The art scene in Singapore reacted with a combination of shock, disbelief and I-told-you-so’s when the organisers of Art Stage Singapore cancelled the exhibition just nine days before it was set to happen. Although people have come together quickly to limit the damage, given the amount of time and money that was invested by the would-be participants in Art Stage, it is likely that the legal issues will take longer to resolve.
In a civil action, the law requires the guilty party to compensate the party who has suffered a loss, in this case the participants. The participants of Art Stage entered into an agreement with the organisers to participate, display, and sell their works at an exhibition in Singapore. It was reported that Singapore-based gallery Visionairs had spent six-figure sums creating and shipping artwork from various parts of the world in anticipation of the exhibition. Now that the organisers have cancelled the event at the last minute, a natural reaction might be to start wondering how much compensation should be demanded.
Whether the organisers should pay
Before the Court decides how much compensation to award, it first decides whether or not any compensation should even be paid. For example, the agreement between the organiser and participant might say that the event has to be held by “January 2020”, which is sometimes the case when an organiser wishes to gauge interest before committing to a certain event date.
The organiser could then say to the participants that the event has merely been postponed, not cancelled. In such a situation it is not certain whether the participants would definitely be entitled to compensation. Alternatively, there might have been a cancellation policy that says the organiser does not have to pay for everything.
Amount the defendant has to pay
If, after considering the nature of the agreement between parties and the facts of the matter, the Court decides that the participant is entitled to compensation from the organiser, the Court then directs its mind towards the question of the quantum of compensation to be awarded.
As mentioned above, the law operates to compensate an aggrieved party, or to restore them to the position where they would have been had the guilty party performed its side of the bargain.
Generally, compensation is given for losses that are direct, foreseeable, and reasonable.
For example, if a participant had paid for the rental of the exhibition space in advance, and the space is not made available to the participant, this is a loss that is likely to be compensated by the defendant. However, if the participant says that they “could have” sold millions of dollars of art and therefore have lost thousands of dollars in profits, such claims are generally unlikely to be successful.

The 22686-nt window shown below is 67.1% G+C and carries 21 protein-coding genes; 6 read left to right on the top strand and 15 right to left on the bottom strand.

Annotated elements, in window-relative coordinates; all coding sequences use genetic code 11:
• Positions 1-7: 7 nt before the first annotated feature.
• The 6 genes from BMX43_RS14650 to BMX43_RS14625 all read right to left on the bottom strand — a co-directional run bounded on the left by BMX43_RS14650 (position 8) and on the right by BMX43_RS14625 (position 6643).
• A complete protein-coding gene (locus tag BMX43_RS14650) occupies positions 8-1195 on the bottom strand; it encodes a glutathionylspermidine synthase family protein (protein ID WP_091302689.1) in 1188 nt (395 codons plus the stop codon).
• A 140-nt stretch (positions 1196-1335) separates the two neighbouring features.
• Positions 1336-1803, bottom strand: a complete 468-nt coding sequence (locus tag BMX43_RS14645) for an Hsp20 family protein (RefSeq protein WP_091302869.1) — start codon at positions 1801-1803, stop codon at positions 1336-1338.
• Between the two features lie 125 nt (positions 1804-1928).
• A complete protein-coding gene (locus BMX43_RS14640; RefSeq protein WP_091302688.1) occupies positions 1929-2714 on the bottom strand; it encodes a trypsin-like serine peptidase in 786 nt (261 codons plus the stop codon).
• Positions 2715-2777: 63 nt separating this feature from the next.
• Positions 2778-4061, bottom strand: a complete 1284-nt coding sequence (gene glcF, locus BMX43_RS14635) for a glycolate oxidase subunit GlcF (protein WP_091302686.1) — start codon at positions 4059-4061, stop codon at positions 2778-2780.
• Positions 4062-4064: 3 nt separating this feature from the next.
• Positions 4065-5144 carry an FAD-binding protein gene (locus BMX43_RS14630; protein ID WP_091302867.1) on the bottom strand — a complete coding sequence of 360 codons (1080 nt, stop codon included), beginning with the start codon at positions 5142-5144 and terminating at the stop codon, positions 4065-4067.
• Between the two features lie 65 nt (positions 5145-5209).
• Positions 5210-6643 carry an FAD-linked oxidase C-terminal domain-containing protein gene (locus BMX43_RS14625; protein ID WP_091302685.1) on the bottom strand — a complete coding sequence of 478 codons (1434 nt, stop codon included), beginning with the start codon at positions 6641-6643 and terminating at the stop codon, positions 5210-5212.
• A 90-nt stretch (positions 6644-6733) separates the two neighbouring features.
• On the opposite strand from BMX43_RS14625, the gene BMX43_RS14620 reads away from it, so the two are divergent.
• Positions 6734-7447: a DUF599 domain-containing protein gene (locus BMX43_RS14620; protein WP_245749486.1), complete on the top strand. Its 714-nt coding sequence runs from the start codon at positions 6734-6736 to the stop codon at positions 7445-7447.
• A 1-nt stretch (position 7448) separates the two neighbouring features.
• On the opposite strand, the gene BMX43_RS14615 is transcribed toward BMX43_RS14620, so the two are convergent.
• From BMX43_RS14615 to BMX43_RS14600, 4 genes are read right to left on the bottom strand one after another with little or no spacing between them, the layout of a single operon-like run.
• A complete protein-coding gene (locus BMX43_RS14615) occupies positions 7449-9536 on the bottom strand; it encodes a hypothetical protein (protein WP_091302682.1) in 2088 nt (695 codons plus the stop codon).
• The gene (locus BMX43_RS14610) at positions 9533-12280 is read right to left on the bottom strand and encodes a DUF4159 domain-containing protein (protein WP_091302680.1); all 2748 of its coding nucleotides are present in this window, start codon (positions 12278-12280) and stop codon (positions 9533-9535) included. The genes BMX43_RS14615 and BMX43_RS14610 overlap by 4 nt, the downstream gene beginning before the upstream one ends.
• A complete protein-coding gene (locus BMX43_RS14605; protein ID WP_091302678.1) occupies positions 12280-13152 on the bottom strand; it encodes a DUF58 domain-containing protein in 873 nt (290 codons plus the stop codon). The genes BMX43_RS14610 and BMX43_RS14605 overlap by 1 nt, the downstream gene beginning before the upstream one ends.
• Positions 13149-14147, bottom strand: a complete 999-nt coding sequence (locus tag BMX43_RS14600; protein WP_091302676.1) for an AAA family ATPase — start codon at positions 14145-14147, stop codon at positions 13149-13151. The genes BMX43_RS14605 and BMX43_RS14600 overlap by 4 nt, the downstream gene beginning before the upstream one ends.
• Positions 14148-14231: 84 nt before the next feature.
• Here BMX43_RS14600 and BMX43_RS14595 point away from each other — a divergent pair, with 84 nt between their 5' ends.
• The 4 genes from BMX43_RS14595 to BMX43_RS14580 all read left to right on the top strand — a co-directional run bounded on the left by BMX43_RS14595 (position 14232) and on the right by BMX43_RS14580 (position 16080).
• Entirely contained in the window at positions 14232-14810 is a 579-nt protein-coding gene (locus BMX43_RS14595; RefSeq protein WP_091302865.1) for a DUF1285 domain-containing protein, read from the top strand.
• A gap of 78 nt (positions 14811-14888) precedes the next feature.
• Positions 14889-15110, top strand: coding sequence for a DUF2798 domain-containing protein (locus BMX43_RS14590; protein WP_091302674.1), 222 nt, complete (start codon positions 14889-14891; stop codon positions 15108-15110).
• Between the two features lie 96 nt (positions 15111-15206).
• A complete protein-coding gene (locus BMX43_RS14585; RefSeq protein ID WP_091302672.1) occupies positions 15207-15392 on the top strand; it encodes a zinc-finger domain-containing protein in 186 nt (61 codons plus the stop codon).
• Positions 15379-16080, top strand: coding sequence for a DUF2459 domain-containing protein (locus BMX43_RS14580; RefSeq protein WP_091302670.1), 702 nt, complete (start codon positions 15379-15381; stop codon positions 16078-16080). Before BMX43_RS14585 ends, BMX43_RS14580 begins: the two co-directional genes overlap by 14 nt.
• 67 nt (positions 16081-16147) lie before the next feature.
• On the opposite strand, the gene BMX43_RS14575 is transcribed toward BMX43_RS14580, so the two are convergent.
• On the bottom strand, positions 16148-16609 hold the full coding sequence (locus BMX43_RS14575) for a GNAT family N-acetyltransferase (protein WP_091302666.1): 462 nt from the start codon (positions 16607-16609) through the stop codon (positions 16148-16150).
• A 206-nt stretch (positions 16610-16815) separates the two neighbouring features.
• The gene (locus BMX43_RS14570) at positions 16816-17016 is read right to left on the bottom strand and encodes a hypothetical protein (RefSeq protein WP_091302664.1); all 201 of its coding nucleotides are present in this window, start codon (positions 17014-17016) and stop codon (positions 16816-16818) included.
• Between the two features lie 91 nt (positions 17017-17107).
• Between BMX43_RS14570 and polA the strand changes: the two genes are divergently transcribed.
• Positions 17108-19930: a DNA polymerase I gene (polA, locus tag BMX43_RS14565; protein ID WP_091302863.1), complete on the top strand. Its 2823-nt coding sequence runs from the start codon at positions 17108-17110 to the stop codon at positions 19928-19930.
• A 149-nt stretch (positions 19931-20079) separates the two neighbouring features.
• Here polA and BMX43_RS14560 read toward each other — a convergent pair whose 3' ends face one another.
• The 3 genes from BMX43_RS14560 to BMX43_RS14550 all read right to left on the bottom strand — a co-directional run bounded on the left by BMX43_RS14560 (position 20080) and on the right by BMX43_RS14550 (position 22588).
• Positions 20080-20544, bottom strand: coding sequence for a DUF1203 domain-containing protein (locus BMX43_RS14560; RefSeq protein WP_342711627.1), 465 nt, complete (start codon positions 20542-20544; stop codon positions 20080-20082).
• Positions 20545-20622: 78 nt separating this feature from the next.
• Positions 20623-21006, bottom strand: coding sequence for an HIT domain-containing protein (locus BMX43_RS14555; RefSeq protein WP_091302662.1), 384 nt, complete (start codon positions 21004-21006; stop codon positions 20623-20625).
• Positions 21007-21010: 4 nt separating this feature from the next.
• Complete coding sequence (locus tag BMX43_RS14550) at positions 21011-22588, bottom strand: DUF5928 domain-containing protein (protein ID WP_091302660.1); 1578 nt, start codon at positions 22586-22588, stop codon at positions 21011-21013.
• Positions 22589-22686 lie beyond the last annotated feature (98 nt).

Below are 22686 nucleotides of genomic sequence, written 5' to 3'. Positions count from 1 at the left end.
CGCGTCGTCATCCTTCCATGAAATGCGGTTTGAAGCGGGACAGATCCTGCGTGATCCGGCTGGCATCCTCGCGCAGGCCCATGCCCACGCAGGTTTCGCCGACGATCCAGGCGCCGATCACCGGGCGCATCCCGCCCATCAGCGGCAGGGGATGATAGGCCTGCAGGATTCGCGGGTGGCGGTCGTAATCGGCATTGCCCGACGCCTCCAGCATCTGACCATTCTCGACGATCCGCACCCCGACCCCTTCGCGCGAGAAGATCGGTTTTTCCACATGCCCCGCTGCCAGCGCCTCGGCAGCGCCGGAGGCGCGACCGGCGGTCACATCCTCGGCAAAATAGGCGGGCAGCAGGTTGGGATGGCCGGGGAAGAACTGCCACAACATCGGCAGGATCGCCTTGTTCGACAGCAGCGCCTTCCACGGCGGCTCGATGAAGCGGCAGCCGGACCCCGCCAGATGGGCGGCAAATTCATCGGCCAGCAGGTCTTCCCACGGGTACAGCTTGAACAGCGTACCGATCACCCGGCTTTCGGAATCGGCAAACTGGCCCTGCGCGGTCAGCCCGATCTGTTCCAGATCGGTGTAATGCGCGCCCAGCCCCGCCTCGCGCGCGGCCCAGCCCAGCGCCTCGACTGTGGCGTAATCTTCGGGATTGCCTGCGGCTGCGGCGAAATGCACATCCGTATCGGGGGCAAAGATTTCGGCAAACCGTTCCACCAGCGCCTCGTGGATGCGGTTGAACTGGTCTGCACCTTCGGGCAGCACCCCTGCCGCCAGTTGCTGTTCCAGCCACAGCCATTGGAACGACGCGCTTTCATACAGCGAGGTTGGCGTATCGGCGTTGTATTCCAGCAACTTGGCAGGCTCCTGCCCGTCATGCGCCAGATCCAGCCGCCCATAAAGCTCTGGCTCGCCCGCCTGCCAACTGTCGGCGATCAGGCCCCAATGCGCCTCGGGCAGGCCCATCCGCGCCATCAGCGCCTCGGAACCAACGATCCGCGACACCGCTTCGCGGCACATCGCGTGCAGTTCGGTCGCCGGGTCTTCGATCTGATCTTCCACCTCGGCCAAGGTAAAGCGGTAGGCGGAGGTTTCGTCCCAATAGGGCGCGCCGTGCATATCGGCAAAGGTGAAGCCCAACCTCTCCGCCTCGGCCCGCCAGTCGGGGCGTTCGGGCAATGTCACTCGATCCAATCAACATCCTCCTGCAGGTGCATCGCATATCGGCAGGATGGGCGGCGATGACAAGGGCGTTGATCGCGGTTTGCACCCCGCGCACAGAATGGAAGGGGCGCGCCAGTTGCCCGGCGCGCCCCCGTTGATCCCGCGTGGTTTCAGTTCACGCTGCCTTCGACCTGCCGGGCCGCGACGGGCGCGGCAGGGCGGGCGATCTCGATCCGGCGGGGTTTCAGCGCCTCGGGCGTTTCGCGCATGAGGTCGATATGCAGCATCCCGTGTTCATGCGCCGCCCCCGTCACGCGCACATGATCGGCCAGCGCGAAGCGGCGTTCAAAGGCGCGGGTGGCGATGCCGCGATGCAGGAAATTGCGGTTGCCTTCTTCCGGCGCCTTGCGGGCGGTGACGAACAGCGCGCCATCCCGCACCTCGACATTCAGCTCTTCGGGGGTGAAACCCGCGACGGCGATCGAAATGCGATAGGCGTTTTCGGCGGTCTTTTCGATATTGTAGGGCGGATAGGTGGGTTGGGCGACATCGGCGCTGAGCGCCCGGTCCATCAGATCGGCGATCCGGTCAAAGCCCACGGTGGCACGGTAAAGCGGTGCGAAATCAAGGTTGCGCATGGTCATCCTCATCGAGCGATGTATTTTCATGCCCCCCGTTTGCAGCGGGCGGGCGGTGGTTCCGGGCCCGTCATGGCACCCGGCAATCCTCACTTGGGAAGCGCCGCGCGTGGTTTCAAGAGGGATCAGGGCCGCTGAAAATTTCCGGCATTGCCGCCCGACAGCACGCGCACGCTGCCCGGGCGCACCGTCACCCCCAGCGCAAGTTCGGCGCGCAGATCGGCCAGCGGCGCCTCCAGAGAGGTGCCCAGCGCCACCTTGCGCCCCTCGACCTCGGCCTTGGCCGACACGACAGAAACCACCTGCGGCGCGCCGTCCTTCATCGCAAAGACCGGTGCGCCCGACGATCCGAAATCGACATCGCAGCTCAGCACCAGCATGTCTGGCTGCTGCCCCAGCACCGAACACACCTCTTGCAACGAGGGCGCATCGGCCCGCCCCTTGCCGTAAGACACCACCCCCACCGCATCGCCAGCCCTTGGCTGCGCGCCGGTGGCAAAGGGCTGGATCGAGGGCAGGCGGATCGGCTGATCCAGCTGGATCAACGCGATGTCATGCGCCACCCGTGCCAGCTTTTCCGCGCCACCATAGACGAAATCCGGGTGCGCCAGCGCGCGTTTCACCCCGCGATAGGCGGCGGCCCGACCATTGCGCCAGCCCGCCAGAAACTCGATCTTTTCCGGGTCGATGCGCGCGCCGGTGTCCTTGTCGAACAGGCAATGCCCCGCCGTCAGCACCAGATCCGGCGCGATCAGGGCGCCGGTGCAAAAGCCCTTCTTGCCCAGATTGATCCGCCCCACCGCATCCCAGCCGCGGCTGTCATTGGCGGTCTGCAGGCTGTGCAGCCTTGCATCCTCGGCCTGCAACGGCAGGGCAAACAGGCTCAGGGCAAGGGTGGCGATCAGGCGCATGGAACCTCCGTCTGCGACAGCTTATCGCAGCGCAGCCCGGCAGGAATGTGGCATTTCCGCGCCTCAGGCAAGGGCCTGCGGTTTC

A paper judgement?
Even after a plaintiff obtains judgement against a defendant, that does not necessarily mean that it will get its money back. In the event where the defendant is bankrupt, missing, or otherwise unable to make payment of the judgement sum, it may be difficult for the successful plaintiff to recover the money it has lost.
Very often, participants assume that the persons running the company have the same liability as the company. The person running the company may be very wealthy, but if the contracts are between the participant and the company, there is no liability on the part of the person running the company (unless some form of personal guarantee is provided by the person).
Practically, it makes good business sense to verify and be aware of the credibility of the organiser (usually a company) before committing hundreds and thousands of dollars to third parties on the basis of the organiser’s promises. In addition, there may be other commercial arrangements such as “back to back” payment mechanisms, or even insurance to protect a business from such situations.
If you find yourself in a situation where you might have obtained judgement against an empty or shell company that has wealthy directors, speak to a lawyer who will be advise you on your options, such as taking out an application for the examination of judgement debtor, which may be useful in putting pressure on the directors of a company. Alternatively, winding up proceedings can also be an effective tool.
Disclaimer: Neither Asian Art Platform, or IRB Law LLP are connected to or affiliated to Art Stage. This article is provided for information purposes only, and should not be used in lieu of independent legal advice.